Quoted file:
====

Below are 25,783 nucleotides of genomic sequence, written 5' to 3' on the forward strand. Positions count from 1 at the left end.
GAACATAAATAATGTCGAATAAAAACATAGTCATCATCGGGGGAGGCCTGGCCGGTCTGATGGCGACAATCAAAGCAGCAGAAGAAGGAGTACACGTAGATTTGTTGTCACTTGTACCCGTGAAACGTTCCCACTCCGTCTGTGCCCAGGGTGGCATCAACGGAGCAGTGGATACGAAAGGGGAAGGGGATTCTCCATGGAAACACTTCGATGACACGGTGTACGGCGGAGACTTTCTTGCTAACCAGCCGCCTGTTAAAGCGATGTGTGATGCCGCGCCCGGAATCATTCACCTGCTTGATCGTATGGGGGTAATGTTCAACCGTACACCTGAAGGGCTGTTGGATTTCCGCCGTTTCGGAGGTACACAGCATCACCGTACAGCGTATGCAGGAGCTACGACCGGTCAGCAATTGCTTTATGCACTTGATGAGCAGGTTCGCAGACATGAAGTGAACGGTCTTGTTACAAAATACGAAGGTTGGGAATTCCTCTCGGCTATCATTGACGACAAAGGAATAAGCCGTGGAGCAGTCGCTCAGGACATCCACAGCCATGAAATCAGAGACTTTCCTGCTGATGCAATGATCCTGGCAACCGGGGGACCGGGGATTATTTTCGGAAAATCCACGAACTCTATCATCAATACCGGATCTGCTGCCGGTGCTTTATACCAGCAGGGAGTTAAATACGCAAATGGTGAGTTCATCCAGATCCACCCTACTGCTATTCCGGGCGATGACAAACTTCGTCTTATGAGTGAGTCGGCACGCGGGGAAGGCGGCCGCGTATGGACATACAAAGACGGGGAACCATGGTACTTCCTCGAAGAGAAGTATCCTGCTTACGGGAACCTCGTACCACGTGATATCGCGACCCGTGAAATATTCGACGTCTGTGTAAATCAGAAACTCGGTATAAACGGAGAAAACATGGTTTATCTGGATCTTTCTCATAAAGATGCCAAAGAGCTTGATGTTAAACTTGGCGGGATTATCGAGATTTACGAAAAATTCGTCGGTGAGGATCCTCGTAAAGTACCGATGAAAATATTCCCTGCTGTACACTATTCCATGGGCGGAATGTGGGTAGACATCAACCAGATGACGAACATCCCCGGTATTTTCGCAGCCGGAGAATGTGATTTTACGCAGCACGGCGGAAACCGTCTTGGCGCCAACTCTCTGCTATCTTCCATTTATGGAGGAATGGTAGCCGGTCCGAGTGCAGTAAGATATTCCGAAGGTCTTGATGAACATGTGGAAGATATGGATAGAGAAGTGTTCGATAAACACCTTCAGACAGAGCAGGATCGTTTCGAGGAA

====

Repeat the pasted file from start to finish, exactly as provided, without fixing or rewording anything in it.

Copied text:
Below are 25,783 nucleotides of genomic sequence, written 5' to 3' on the forward strand. Positions count from 1 at the left end.
GAACATAAATAATGTCGAATAAAAACATAGTCATCATCGGGGGAGGCCTGGCCGGTCTGATGGCGACAATCAAAGCAGCAGAAGAAGGAGTACACGTAGATTTGTTGTCACTTGTACCCGTGAAACGTTCCCACTCCGTCTGTGCCCAGGGTGGCATCAACGGAGCAGTGGATACGAAAGGGGAAGGGGATTCTCCATGGAAACACTTCGATGACACGGTGTACGGCGGAGACTTTCTTGCTAACCAGCCGCCTGTTAAAGCGATGTGTGATGCCGCGCCCGGAATCATTCACCTGCTTGATCGTATGGGGGTAATGTTCAACCGTACACCTGAAGGGCTGTTGGATTTCCGCCGTTTCGGAGGTACACAGCATCACCGTACAGCGTATGCAGGAGCTACGACCGGTCAGCAATTGCTTTATGCACTTGATGAGCAGGTTCGCAGACATGAAGTGAACGGTCTTGTTACAAAATACGAAGGTTGGGAATTCCTCTCGGCTATCATTGACGACAAAGGAATAAGCCGTGGAGCAGTCGCTCAGGACATCCACAGCCATGAAATCAGAGACTTTCCTGCTGATGCAATGATCCTGGCAACCGGGGGACCGGGGATTATTTTCGGAAAATCCACGAACTCTATCATCAATACCGGATCTGCTGCCGGTGCTTTATACCAGCAGGGAGTTAAATACGCAAATGGTGAGTTCATCCAGATCCACCCTACTGCTATTCCGGGCGATGACAAACTTCGTCTTATGAGTGAGTCGGCACGCGGGGAAGGCGGCCGCGTATGGACATACAAAGACGGGGAACCATGGTACTTCCTCGAAGAGAAGTATCCTGCTTACGGGAACCTCGTACCACGTGATATCGCGACCCGTGAAATATTCGACGTCTGTGTAAATCAGAAACTCGGTATAAACGGAGAAAACATGGTTTATCTGGATCTTTCTCATAAAGATGCCAAAGAGCTTGATGTTAAACTTGGCGGGATTATCGAGATTTACGAAAAATTCGTCGGTGAGGATCCTCGTAAAGTACCGATGAAAATATTCCCTGCTGTACACTATTCCATGGGCGGAATGTGGGTAGACATCAACCAGATGACGAACATCCCCGGTATTTTCGCAGCCGGAGAATGTGATTTTACGCAGCACGGCGGAAACCGTCTTGGCGCCAACTCTCTGCTATCTTCCATTTATGGAGGAATGGTAGCCGGTCCGAGTGCAGTAAGATATTCCGAAGGTCTTGATGAACATGTGGAAGATATGGATAGAGAAGTGTTCGATAAACACCTTCAGACAGAGCAGGATCGTTTCGAGGAA